The 2015 Bonhams Spring Stafford Motorcycle Sale held April 26was a record success; 86 percent of the lots sold brought in over $3.3 million (£2,262,109).The most-expensive motorcycle sold? One that was saved from the scrapyard – a 1939 Vincent HRD Series-A Rapide, which sold for over $420,000 (£275,900). The story of the 1939 Vincent is truly unique. The bike was rescued before heading to the scrapyard. The original purchase cost? A mere £10 and an Amal TT carburetor.
Also helping the record sales were all 12 motorcycles consigned by Top Gear duo James May and Richard Hammond; the collective amount of the sale was over $118,000 (£77,625). As the two joked with auctioneer Malcolm Barber, 100-percent of the lot was sold. The most expensive bike sold was Hammond’s 2010 Norton Commando 961SE, which went for over $23,000 (£15,180).Not surprisingly, British motorcycles were the most popular at the Stafford sale, with 90 percent of the top 10 lots featuring Vincent, Brough and Coventry machinery. Some examples include a 1937 Brough Superior 1,096cc 11-50hp that sold for more than three times top estimate, a total £147,100; a 1930 Brough Superior OHV 680 Black Alpine that sold for £138,140; and a 1955 Vincent 998cc Black Shadow Series-D that sold for £72,060“Our annual Spring Stafford Sale far surpassed all previous years, totaling £2.2 million – we’re delighted with the results,” said Ben Walker, International Director of Bonhams Motorcycle department.“We’ve seen some fantastic prices, with new precedent being set. The level of enthusiasm at Stafford is always brilliant – with people travelling from across the globe to attend – with those that couldn’t bidding from the comfort of their homes via the telephone or our online bidding platform.”Malcolm Barber, Bonhams Co-Chairman and auctioneer of the sale, said: “Today’s sale attracted international bidding, celebrity consignments, and saw the motorcycle market buoyant at this annual season opener, the Stafford show. We saw many new collectors entering the market with strong bidding from English collectors and continentals alike. We witnessed investment bidding, but the market as usual is supported by enthusiasts.”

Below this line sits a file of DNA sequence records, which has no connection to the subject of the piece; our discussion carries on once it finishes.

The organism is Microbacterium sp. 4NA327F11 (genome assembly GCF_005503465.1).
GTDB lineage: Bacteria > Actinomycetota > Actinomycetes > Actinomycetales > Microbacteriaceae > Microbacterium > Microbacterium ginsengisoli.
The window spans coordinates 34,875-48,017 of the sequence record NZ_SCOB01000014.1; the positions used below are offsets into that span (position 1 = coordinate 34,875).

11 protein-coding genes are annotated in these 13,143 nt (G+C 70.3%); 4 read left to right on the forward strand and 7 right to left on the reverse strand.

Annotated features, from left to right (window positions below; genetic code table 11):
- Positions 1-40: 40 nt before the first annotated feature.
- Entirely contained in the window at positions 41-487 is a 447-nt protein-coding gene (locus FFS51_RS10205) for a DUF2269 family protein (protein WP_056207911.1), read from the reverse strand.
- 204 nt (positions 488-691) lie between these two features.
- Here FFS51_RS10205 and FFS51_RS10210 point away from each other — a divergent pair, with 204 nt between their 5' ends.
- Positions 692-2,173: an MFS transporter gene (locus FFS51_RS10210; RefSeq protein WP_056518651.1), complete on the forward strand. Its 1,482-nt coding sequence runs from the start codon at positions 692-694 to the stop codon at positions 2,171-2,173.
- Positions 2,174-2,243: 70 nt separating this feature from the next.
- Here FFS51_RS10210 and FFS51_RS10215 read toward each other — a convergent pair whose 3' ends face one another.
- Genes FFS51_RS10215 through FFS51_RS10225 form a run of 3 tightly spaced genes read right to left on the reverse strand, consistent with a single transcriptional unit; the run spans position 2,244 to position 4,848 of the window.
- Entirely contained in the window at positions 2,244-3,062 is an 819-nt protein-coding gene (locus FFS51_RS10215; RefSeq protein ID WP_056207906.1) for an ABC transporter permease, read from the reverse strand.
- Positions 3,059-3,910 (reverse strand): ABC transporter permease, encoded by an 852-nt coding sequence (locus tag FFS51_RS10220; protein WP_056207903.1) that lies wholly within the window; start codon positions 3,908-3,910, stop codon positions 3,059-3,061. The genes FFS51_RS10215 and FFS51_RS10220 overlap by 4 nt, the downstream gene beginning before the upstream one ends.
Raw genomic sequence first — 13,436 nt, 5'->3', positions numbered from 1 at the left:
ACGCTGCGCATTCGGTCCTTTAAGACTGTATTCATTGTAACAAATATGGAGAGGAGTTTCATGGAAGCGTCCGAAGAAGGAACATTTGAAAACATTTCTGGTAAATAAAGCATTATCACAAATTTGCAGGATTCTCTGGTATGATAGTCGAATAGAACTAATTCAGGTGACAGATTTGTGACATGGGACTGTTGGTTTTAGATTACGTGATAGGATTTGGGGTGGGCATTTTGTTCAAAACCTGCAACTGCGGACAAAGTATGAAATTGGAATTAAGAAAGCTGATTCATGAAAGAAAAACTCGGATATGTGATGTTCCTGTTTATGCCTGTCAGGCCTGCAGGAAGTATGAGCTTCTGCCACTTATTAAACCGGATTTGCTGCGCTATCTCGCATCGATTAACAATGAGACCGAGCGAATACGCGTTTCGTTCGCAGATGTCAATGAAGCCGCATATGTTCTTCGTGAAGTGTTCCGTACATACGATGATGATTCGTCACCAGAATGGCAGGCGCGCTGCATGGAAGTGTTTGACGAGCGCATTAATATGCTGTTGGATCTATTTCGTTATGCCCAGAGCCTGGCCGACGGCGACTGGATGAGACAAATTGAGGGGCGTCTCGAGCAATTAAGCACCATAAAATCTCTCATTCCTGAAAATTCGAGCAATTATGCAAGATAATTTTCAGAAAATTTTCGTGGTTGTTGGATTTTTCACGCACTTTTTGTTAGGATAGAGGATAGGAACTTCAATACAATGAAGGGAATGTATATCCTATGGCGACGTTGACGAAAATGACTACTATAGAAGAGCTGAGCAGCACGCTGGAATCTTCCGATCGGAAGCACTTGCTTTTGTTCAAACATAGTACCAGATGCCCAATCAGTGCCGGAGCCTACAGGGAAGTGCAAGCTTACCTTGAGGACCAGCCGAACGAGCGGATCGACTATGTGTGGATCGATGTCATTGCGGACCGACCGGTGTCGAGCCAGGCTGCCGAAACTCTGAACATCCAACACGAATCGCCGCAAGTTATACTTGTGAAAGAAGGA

This week we ride two genre-departing motorcycles from the established American manufacturers. Jess McKinley gives us his thoughts on the all new Harley-Davidson Pan America Special, and Ron Lieback gives his on Indian’s latest version of the FTR 1200 S.